Tor @ Your Library

Some libraries include the Tor browser as part of the public computer image, while other libraries allow for patrons to install the Tor browser on the public computer (which then is wiped after the user session). Several libraries also advertise the option to run the Tor browser off of a USB stick to patrons who want to use Tor on public computers.

Several libraries are going beyond offering Tor access to public computers by becoming a relay, increasing the Tor network’s capacity to meet user demand. The Kilton Public Library in New Hampshire was the first public library in the US to host a Tor relay as part of the Library Freedom Project’s Tor Exit Relay Project. The project was not without controversy, but in the end, the public library was allowed to keep the relay.

Tor And Other Privacy Tools And Practices

If you need an anonymous way to browse the internet, Tor is one of your best bets. While some people opt to use both Tor and a VPN at the same time for additional security and privacy, most use one or the other when they need to have a private and secure way to browse and communicate online. Again, each tool has its strengths and weaknesses in protecting your privacy and choosing which one to use depends on your situation. Tor and VPNs are widely known tools, but there are many other tools to cover in our Privacy Tech Toolkit – stay tuned!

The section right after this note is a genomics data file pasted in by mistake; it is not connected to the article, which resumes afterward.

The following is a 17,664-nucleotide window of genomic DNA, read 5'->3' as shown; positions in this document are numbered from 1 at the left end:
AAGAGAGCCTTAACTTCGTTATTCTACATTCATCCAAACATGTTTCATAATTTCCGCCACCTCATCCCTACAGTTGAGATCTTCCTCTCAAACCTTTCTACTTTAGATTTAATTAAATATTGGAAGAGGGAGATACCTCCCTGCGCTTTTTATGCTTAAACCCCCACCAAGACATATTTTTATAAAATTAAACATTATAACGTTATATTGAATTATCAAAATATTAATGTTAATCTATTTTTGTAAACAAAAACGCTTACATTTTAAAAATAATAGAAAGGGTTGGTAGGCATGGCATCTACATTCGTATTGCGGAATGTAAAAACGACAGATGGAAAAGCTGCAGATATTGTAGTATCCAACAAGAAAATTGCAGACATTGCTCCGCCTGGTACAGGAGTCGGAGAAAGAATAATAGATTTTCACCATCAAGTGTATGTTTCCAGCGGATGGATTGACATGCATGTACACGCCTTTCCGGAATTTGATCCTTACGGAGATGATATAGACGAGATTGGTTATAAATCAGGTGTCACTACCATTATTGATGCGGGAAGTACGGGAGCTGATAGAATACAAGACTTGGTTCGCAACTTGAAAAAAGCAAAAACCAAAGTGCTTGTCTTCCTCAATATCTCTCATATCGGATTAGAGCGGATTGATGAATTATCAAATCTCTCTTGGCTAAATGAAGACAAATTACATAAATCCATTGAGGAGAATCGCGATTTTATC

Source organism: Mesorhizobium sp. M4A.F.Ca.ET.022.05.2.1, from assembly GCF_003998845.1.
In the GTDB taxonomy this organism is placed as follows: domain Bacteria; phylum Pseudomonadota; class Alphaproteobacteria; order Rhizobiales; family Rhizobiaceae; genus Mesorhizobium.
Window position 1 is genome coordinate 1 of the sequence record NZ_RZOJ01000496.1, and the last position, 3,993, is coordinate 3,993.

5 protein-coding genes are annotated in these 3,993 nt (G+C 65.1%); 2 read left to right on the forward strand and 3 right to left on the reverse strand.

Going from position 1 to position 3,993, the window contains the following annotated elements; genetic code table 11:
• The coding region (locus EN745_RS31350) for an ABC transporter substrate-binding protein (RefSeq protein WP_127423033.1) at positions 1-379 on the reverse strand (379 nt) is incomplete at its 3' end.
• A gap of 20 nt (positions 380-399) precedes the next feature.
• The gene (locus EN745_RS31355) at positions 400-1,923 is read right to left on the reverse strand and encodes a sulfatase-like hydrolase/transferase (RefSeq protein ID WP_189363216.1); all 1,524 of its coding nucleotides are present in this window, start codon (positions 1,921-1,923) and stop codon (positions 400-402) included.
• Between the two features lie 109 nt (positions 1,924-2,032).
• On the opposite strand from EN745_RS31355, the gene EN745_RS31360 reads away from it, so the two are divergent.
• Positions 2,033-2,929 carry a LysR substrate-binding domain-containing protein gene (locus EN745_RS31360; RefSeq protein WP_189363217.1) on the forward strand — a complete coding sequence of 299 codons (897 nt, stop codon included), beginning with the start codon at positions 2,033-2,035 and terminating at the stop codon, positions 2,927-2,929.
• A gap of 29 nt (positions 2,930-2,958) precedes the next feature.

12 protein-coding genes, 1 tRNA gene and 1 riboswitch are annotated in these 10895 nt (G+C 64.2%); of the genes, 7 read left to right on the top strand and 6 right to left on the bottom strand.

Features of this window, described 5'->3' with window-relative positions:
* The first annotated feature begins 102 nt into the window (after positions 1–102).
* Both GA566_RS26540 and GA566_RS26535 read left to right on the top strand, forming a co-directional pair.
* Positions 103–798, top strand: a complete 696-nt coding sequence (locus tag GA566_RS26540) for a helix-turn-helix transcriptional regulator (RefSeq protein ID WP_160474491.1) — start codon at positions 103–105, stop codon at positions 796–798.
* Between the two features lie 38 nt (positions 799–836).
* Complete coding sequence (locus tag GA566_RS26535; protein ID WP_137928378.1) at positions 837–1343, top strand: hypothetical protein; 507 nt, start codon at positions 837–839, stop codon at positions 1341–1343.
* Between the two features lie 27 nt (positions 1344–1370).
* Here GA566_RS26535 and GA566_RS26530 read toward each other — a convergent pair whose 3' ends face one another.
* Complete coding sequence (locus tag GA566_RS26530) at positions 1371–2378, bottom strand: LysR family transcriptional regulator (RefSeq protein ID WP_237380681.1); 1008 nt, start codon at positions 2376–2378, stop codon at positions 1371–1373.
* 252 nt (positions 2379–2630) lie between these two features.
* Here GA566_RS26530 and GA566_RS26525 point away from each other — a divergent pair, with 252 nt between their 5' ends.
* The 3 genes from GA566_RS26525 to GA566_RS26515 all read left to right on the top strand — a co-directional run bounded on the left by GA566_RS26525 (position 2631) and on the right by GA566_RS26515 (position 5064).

Thanks to subscriber Kristin Briney for the topic suggestion!

Privacy Tech Toolkit: VPNs

Welcome to this week’s Tip of the Hat!

Data breach and website hacking stories are (sadly) commonplace in the news. But what happens when the hack in question did not involve a single site, but your entire browsing history, complete with sensitive data, while you were logged into what was supposed to be a secure and private connection? With the recent breach with three VPN services – NordVPN, TorGuard, and Viking VPN – customers might be looking at that reality.